The aim was to report the initial development and evaluation of a suitable screening tool for detecting visual problems after stroke. The tool has four components. The first three include questions asked by examiners about patients’ ocular history and symptoms, observations of ocular appearance and tests of eye movement responses. The fourth component identifies actions, including referral that follow from the first three questions. The authors tested the tool against data collected from 100 examinations of stroke survivors in which there were 498 ocular conditions and visual defects. The tool identified 309 (69%) with a correlation of 0.84. Non-orthoptic professionals identified 85 (17%) with a correlation on 0.34. The authors propose the use of this tool to detect visual conditions in patients with stroke with the potential to support health care practitioners in the better identification of visual function.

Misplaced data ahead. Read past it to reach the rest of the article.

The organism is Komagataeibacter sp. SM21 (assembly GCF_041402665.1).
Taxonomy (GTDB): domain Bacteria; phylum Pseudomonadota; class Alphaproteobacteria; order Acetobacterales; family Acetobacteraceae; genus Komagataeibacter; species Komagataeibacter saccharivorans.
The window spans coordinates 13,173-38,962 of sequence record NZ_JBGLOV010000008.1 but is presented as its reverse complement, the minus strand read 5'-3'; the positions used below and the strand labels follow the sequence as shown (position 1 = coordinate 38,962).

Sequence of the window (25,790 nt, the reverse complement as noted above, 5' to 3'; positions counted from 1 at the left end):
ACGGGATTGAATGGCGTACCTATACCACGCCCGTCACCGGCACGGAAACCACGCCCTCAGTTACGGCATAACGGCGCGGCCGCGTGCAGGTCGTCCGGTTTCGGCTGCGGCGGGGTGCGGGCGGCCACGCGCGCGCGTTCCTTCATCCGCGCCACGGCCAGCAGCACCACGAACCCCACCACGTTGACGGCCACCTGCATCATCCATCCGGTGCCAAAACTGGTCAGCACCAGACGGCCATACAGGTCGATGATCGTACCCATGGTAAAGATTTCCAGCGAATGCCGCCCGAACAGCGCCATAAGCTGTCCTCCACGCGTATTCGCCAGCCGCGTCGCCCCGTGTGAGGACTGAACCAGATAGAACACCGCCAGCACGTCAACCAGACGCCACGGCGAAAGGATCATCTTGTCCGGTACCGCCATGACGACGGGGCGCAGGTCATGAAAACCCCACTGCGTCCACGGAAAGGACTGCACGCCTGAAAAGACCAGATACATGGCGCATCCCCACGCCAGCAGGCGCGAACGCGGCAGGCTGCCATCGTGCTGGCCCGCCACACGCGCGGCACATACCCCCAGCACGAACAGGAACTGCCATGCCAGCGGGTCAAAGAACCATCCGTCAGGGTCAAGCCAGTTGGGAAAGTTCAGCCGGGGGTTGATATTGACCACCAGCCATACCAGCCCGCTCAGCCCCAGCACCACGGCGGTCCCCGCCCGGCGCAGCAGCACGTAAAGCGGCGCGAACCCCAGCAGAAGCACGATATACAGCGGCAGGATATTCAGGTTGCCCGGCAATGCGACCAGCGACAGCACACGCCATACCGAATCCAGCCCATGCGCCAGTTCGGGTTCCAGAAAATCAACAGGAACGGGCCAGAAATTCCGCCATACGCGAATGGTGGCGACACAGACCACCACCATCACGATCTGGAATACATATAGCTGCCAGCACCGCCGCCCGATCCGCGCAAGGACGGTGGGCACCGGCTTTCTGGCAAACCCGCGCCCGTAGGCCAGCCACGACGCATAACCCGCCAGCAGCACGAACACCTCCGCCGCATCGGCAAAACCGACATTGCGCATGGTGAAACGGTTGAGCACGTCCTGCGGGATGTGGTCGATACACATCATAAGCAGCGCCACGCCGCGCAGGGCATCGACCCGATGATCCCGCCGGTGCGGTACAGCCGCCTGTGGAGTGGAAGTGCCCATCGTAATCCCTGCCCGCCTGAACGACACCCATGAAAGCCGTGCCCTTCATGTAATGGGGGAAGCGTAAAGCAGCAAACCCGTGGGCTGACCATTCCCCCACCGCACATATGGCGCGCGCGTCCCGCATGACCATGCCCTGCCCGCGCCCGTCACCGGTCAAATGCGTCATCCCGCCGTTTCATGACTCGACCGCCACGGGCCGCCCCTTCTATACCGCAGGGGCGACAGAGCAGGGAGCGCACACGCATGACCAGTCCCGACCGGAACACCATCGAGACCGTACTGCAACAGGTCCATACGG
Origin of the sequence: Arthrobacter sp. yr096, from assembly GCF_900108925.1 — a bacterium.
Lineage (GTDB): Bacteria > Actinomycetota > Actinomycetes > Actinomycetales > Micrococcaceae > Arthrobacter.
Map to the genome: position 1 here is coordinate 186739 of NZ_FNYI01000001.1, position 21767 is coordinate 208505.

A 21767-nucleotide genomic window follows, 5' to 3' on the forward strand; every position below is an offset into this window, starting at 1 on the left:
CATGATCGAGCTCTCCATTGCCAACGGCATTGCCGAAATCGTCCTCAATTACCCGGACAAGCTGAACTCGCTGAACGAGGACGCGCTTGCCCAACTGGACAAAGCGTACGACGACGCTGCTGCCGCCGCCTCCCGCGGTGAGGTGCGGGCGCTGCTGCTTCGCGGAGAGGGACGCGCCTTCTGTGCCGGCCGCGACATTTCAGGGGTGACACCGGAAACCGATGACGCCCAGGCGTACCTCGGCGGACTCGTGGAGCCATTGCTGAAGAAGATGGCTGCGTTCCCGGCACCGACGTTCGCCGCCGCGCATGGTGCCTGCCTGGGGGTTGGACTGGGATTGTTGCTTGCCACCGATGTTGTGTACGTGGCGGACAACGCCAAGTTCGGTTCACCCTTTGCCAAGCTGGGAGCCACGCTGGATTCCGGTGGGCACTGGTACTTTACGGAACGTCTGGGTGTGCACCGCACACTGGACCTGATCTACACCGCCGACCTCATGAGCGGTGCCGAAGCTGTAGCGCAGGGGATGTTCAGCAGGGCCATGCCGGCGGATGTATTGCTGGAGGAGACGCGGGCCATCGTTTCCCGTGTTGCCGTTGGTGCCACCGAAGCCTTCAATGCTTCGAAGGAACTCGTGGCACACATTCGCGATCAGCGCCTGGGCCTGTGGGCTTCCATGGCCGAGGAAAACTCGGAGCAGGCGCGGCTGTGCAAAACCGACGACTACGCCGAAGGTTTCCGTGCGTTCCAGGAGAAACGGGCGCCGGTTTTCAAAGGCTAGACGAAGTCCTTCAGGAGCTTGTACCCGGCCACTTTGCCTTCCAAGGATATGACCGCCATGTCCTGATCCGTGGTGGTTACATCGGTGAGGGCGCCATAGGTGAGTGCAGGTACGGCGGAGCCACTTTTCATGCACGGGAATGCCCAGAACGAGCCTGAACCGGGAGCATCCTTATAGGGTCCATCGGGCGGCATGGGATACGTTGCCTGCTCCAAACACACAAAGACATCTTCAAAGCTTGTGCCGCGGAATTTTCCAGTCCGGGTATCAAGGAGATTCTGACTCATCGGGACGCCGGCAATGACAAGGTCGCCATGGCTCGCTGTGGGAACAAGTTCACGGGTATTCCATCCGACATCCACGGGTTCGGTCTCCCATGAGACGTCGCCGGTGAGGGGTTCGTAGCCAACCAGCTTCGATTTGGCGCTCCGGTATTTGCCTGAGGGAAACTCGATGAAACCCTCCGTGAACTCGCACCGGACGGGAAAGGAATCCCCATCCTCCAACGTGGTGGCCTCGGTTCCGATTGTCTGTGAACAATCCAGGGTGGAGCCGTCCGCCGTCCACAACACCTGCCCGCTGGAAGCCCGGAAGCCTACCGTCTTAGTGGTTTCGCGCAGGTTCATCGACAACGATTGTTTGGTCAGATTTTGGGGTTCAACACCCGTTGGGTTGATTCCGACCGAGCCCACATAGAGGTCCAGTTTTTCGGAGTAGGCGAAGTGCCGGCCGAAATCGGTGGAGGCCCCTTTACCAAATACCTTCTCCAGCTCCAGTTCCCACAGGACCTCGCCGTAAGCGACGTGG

Towards gaining the best information about vision to assist the recovery of a patient with stroke.
Jolly N, Macfarlane A, Heard R.
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Fiona Rowe (Prof)

Institute of Population Health, University of Liverpool, UK.

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